Theory of Everything | 10.05.01 | Boulder Theater | Boulder CO
A very interesting week had transpired in my life since the last show I saw, Soulive, over a month ago. My girlfriend had come down with a case of mono weeks before the show and was a little tired; a hard week of work was rumbling through my head. The drive down there was its typical boring self on I25, which glides down the Front Range. At night the mountains are almost impossible to see, and it gets much worse as one passes the lovely town of Greeley and its fine stink of cow dung. The way into the charming but expensive town of Boulder is not much better with the pathetic suburbia surroundings of Longmont. For anyone that thinks that all of Colorado is like Aspen are sorely mistaken. The Front Range is like last beacon of the plains mixed with small foothills and some fairly sized mountains capped off with middle-America towns. Boulder, however, is the exception. This town has more money than Sam Walton, my friends, and the people there are not afraid to show it. Many good bands play there because with that money the town has built two beautiful small indoor venues. The Fox Theater is home to many a jam band gathering and almost always a quality performance. The venue selected for our enjoyment on this evening was the Boulder Theater, a small open theater with great sound and artwork in which almost any band would love to play. The jam was a throw down of local musicians from such bands as the String Cheese Incident, The Motet, former members of Leftover Salmon and the Tony Furtado Band, and last, but not least, Jamie Janover on percussion.
Compared to the third jam, which occurred on June 6th and had Robert Walter on keyboards, the atmosphere inside the club was a lot looser than most Boulder shows. Shows in Boulder are always super crowded, and it’s nearly impossible to get a drink. But this time, with the club at about half capacity, a mellow Jacob Fred Jazz Odyssey played to a not-so-attentive crowd. Being a fan of these guys for a couple of years now myself, and seeing them at very intimate venues all over Chicago, it was very disappointing to see the reaction of the not-so-drunk-yet Boulderites, who were not enjoying a great couple of songs. The songs that I heard sounded tight, like a young version of MMW. These guys at full power can blow most young and equally noted jazz bands out of the water. They mix together the great rhythmic sounds of Sun Ra, and possess the funk grooves of Herbie and Miles when needed. They were pretty chill for the better half, (about 20 minutes), of the time that I got to see of them, but that only highlighted a pretty decent jam that followed.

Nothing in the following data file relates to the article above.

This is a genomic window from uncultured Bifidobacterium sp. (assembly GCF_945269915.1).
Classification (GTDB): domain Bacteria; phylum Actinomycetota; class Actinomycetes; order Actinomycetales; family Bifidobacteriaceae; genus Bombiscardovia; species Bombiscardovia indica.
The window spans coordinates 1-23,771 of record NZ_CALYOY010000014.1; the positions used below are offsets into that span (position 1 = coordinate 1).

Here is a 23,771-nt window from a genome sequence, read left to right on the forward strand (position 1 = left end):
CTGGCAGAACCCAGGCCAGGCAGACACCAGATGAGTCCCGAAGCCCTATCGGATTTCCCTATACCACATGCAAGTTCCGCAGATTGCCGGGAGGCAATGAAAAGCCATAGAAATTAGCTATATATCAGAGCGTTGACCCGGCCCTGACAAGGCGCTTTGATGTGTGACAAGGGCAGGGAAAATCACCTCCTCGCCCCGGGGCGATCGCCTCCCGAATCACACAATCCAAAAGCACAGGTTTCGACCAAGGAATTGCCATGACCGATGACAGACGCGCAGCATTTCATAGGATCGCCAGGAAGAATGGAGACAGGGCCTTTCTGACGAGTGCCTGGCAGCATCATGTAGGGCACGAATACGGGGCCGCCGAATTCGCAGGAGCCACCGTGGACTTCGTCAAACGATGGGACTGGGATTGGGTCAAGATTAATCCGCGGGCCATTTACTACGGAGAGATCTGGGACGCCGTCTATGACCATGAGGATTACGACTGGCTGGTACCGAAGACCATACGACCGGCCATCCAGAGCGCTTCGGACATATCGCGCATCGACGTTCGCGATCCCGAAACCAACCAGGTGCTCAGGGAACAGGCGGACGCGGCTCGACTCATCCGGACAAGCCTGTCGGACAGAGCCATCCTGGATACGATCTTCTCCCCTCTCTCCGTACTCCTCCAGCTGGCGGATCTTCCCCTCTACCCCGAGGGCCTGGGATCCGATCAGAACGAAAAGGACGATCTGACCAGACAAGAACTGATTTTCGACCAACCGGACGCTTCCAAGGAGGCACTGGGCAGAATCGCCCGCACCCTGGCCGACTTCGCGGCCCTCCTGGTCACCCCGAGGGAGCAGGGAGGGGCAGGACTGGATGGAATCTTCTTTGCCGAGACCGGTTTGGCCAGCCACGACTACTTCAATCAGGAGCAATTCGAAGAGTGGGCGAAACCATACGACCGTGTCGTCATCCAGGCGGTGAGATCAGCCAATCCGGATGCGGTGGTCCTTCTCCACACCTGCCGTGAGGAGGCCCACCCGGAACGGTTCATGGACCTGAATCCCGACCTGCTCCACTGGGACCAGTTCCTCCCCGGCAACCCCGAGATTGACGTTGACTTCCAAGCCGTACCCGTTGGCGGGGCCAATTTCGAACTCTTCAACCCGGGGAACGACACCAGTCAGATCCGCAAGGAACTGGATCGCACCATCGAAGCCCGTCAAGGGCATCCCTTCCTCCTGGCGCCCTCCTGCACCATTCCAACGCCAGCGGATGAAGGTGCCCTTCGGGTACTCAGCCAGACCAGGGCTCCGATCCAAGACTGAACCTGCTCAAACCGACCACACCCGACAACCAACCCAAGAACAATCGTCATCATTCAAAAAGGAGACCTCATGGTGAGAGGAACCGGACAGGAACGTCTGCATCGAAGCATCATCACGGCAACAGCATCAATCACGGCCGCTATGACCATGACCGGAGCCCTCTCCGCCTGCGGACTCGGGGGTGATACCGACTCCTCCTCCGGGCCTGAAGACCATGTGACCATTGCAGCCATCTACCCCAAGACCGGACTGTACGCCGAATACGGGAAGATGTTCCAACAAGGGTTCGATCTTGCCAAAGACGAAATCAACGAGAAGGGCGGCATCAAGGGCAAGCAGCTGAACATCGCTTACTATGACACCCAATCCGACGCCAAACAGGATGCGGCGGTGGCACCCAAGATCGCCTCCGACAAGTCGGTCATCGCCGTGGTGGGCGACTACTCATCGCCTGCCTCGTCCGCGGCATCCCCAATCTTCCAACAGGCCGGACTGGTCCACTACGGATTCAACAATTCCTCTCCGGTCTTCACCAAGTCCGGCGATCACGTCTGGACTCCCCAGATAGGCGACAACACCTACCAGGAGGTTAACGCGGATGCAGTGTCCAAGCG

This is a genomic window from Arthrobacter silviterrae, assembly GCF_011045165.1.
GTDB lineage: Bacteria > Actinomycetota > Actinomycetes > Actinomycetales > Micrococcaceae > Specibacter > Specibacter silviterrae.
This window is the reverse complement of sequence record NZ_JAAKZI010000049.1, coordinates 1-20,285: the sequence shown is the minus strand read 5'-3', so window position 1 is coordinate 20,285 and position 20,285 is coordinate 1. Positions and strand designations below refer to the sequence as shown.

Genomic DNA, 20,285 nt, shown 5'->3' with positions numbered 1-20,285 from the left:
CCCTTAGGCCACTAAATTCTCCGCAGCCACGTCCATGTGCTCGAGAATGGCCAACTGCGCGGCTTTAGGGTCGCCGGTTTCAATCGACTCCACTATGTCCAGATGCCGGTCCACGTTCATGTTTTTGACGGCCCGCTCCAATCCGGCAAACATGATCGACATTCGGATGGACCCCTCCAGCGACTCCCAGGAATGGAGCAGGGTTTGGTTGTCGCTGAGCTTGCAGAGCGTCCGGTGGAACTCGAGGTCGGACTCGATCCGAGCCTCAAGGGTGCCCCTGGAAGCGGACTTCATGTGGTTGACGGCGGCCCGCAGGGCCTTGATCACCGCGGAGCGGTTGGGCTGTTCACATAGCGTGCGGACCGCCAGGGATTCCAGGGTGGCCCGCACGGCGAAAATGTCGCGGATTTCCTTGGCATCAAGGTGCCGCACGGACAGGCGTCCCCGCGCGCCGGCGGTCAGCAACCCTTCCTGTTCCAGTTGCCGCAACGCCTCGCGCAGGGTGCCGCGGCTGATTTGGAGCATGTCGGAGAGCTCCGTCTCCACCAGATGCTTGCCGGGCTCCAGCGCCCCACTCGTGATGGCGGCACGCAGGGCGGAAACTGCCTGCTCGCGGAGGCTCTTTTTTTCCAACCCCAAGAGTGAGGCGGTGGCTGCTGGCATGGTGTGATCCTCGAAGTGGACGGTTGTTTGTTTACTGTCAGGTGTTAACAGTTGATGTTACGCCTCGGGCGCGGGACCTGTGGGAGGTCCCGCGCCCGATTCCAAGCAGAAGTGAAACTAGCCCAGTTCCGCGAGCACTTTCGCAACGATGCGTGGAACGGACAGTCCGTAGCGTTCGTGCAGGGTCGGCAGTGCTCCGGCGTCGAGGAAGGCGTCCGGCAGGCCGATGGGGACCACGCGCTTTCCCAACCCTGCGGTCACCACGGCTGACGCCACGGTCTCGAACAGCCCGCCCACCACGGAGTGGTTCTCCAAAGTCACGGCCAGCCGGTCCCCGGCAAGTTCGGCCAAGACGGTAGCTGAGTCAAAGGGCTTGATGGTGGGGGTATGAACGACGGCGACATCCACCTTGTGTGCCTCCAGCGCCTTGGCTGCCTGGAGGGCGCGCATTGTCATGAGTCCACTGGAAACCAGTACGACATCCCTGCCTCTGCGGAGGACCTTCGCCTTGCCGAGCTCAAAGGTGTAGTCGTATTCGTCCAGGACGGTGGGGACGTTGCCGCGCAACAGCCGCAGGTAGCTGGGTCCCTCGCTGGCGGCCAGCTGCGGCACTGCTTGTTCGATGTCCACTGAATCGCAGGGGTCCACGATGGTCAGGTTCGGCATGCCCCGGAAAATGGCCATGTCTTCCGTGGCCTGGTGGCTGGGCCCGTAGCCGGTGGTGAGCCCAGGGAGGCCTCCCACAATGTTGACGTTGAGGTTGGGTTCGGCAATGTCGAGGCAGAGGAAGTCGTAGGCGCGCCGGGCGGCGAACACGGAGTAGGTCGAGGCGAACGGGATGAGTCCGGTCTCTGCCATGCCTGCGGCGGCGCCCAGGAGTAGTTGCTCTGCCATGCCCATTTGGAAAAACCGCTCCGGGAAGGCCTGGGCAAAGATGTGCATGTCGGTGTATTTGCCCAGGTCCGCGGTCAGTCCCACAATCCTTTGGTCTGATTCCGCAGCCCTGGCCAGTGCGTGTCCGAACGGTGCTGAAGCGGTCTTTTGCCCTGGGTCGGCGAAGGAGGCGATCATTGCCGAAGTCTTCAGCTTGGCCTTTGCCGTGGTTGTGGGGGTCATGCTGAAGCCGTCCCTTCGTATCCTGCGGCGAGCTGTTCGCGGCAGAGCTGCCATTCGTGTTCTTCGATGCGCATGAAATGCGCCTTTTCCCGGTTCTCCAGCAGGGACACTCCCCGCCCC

The set break seemed to take about an hour. For those of you that don’t know about this type of super jam, (not in any sense of the New Orleans type) it consisted of Kyle Hollinsworth (SCI) on keys, Ross Martin on guitar, Dave Watts (Motet) on drums, Jans Ingber (Motet) on percussion and vocals, Jamie Janover on percussion, Tye North (formerly of Leftover Salmon) on bass, and special guests Jessica Lurie (Living Daylights) on sax and flute and Jamie Mansfield (JMP) on mandolin. With this lineup we were expecting another solid night like the third, and I held a slim hope that a wandering Jon Fishman may take the stage, since he was in town with Jazz Mandolin Project and performing the next night.
At about ten the show started with a tight instrumental led by Jessica Lurie and Ross Martin exchanging solos. The next tune, which was quite unexpected, was a blues and jazz laden version of Little Feat’s “Skin it Back.” Let me say that I am a huge fan of this song. This version was beautifully played with the exception that the singer, Jans Ingber, tried to make it sound as if he was Marvin Gaye, and not the original vocalist, Lowell George. He was badly mistaken. The next song was a short funky number where Jessica once again took control of the jam. In the last jam these men held, Ross Martin was usually the one controlling the jams, which got to be a little annoying. With Jessica, the jams had a much looser side to them. They did not seem to be going for the funk, but letting it come to them. After Christmas 1806, the pick, in my personal opinion, for worst jam of the night occurred when they played the Chaka Khan/Rufus/Stevie Wonder funk hit, “Tell Me Something Good." Why jam bands have decided to take on this funk dud is a mystery to me. This, by far, was the worst version I’ve heard yet, with Jans and special guest Michael Kang singing the simplistic lyrics. The jam that followed was horrid; it was missing the two fundamental parts of this song. First, they had Jessica shaking percussion instruments when this song has a sax solo in the middle. Second, the song also has clavinet layering over the keys. What was horrid about this was that the percussion seemed to drown Kyle out, and you could barely hear him. This was also the case with many songs in the last jam with Robert Walter. The song that this awful funk tune went into was an Irish jig composed by Jamie Mansfield. The song itself was very pretty, but when playing funk, the key element is to keep it going. This jam had no place being there, and it completely turned the crowd’s dance into a hazy stare. The last song, again, was strongly led by Jessica, and had the same light funk air to it of the earlier songs. It was not a bad first set because of the instrumental jams, but I was thirsty for a great second set.